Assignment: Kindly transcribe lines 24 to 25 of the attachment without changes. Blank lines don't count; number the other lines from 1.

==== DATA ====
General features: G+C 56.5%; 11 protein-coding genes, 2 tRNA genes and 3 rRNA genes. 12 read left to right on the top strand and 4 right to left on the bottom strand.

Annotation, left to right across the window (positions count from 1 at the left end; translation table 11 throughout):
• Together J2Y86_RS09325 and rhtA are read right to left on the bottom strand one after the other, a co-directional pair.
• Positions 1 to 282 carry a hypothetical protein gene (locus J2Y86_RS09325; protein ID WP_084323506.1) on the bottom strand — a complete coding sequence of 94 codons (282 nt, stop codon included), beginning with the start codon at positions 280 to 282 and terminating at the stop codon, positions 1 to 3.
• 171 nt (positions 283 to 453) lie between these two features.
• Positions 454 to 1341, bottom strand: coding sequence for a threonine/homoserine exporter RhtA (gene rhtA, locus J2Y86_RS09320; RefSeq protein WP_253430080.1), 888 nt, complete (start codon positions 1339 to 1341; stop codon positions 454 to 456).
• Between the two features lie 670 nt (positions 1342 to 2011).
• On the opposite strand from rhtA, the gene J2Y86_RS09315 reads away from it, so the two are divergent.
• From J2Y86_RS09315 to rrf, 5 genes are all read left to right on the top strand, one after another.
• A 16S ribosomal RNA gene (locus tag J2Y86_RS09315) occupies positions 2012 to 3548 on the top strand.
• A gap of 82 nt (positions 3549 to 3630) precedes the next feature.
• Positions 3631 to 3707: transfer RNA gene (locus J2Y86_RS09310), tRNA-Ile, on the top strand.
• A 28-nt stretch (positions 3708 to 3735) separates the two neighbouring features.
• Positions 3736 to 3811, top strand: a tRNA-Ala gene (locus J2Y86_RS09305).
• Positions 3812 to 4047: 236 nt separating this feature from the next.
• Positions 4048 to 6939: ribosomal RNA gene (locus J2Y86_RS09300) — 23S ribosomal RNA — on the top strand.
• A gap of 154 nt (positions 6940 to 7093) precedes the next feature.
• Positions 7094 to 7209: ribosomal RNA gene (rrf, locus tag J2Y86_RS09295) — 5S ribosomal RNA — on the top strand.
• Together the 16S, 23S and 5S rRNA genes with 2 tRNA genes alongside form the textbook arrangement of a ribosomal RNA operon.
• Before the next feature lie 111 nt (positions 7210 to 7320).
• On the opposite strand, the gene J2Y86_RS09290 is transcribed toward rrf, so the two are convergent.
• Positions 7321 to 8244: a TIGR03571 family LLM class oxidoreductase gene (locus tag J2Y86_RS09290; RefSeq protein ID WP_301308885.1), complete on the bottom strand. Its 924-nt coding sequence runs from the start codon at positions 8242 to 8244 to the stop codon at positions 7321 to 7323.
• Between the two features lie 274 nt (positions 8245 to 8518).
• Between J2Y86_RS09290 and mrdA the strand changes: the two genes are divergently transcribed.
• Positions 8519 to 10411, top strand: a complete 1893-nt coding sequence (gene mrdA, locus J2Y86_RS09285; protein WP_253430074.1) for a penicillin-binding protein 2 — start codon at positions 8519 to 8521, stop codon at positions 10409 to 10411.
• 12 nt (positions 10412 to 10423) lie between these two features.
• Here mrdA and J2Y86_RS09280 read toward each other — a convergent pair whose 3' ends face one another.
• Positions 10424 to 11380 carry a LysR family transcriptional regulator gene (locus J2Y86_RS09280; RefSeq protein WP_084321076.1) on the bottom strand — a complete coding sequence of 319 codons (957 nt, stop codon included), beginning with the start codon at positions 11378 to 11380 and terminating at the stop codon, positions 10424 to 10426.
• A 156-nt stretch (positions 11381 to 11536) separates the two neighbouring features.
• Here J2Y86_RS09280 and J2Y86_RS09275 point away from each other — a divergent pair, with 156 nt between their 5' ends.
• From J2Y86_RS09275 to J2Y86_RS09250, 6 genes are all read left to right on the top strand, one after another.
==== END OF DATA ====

• Between J2Y86_RS09290 and mrdA the strand changes: the two genes are divergently transcribed.
• Positions 8519 to 10411, top strand: a complete 1893-nt coding sequence (gene mrdA, locus J2Y86_RS09285; protein WP_253430074.1) for a penicillin-binding protein 2 — start codon at positions 8519 to 8521, stop codon at positions 10409 to 10411.